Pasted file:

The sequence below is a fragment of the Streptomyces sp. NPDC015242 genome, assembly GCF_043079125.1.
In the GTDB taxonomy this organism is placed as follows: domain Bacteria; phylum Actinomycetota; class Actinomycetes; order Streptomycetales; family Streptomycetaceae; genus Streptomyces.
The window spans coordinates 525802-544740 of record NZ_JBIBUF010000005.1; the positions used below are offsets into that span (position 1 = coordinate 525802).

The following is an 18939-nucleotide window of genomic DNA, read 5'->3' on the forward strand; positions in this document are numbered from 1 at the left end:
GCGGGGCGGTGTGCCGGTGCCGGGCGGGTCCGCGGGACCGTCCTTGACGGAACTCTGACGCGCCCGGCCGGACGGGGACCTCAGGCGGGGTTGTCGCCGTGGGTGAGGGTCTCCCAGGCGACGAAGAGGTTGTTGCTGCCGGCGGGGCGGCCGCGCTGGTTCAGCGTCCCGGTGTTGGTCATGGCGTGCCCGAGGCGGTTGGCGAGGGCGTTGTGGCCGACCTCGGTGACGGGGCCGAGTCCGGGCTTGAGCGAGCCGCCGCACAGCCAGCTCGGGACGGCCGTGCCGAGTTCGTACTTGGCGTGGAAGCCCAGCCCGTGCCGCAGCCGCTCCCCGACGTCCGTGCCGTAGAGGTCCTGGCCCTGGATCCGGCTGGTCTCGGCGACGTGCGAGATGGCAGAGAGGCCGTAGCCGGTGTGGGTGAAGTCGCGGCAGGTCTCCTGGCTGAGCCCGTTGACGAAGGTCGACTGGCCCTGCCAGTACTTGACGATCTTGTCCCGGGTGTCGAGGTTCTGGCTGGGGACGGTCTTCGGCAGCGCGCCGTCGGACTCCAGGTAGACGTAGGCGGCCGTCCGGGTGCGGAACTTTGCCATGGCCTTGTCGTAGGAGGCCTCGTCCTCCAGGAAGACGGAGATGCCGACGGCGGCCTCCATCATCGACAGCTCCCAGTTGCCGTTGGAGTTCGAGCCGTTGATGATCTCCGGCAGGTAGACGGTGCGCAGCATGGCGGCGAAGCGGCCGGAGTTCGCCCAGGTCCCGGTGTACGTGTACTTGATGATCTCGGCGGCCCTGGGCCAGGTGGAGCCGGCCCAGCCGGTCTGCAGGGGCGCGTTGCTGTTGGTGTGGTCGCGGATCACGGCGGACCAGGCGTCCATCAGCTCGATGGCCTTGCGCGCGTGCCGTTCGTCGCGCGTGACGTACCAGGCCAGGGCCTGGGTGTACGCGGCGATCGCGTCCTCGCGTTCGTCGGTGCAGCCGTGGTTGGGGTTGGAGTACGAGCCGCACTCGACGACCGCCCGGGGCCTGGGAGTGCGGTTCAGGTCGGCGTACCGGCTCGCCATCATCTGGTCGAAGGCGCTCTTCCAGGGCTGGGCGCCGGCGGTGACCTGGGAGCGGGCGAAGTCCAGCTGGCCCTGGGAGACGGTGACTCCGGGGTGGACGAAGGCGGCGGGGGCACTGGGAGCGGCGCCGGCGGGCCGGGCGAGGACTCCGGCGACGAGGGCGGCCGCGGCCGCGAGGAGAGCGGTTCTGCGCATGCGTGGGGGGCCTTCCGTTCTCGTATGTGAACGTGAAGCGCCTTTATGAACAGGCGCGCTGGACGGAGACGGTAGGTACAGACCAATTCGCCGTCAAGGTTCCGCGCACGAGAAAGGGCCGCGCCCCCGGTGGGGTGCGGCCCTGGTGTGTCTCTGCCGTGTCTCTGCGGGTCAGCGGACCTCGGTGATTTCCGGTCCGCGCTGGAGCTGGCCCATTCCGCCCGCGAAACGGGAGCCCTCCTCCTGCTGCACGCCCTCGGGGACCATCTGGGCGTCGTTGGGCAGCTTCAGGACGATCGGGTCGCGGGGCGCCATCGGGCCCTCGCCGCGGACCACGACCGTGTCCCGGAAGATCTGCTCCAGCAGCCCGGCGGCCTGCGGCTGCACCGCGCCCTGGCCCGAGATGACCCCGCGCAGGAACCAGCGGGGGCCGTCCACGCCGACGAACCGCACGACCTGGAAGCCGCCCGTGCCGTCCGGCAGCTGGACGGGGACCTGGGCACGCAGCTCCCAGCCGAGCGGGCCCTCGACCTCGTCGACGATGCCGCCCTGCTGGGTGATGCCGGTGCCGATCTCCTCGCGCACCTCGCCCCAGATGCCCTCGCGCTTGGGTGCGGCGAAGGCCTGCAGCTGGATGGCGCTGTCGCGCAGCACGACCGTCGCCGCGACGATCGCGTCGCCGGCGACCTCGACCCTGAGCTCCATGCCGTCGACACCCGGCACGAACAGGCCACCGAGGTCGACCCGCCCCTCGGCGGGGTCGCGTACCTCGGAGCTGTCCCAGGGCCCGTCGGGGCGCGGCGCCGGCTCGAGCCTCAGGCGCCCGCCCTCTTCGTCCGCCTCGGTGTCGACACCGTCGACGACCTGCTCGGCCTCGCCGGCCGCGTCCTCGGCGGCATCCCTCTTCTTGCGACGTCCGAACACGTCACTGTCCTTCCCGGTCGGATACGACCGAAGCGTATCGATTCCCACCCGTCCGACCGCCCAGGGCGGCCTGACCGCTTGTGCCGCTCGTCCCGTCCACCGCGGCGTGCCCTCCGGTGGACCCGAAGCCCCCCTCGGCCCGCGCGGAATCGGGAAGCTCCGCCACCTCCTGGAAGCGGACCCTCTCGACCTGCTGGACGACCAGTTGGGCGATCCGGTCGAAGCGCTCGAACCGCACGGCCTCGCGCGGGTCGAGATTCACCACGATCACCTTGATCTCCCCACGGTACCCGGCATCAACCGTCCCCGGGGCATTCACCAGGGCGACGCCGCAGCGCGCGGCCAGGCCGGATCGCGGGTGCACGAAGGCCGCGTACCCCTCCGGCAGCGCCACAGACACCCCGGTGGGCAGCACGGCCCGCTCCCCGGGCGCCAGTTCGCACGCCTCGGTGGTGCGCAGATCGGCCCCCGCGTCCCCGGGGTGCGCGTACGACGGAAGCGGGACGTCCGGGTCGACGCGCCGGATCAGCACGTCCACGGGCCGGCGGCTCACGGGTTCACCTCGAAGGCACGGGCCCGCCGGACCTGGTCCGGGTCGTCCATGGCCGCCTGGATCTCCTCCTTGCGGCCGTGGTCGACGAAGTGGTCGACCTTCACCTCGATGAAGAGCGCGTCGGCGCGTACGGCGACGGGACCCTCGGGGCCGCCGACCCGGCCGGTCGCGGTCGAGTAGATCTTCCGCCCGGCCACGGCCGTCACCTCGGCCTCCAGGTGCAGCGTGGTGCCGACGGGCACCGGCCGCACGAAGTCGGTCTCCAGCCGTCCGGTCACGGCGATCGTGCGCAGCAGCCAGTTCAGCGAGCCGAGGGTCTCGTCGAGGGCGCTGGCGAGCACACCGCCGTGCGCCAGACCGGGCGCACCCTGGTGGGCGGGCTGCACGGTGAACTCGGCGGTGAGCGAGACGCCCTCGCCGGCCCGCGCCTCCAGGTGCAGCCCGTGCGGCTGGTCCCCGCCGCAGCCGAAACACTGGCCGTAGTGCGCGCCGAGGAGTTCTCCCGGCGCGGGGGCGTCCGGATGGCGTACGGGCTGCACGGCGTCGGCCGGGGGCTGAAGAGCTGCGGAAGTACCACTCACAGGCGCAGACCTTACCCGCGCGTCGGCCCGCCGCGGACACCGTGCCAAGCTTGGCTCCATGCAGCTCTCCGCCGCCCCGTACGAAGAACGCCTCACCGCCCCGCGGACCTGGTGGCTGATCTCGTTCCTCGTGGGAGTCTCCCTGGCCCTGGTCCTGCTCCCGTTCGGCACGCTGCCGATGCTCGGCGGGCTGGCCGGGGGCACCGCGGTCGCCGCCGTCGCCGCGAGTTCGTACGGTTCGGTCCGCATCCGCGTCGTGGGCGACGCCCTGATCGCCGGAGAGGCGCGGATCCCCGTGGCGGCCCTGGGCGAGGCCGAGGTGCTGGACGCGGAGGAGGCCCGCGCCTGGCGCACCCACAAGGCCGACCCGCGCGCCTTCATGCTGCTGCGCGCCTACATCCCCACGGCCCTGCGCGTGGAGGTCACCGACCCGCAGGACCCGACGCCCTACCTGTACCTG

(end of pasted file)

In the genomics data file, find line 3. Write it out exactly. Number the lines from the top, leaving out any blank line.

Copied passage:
The window spans coordinates 525802-544740 of record NZ_JBIBUF010000005.1; the positions used below are offsets into that span (position 1 = coordinate 525802).